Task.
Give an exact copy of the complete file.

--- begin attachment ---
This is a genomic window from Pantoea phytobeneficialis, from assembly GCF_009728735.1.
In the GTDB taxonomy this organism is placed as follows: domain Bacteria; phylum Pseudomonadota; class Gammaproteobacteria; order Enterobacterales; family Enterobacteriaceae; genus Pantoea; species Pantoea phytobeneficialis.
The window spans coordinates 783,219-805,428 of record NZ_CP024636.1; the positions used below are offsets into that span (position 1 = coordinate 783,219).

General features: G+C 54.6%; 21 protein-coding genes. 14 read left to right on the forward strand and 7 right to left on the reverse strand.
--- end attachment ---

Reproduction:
This is a genomic window from Pantoea phytobeneficialis, from assembly GCF_009728735.1.
In the GTDB taxonomy this organism is placed as follows: domain Bacteria; phylum Pseudomonadota; class Gammaproteobacteria; order Enterobacterales; family Enterobacteriaceae; genus Pantoea; species Pantoea phytobeneficialis.
The window spans coordinates 783,219-805,428 of record NZ_CP024636.1; the positions used below are offsets into that span (position 1 = coordinate 783,219).

General features: G+C 54.6%; 21 protein-coding genes. 14 read left to right on the forward strand and 7 right to left on the reverse strand.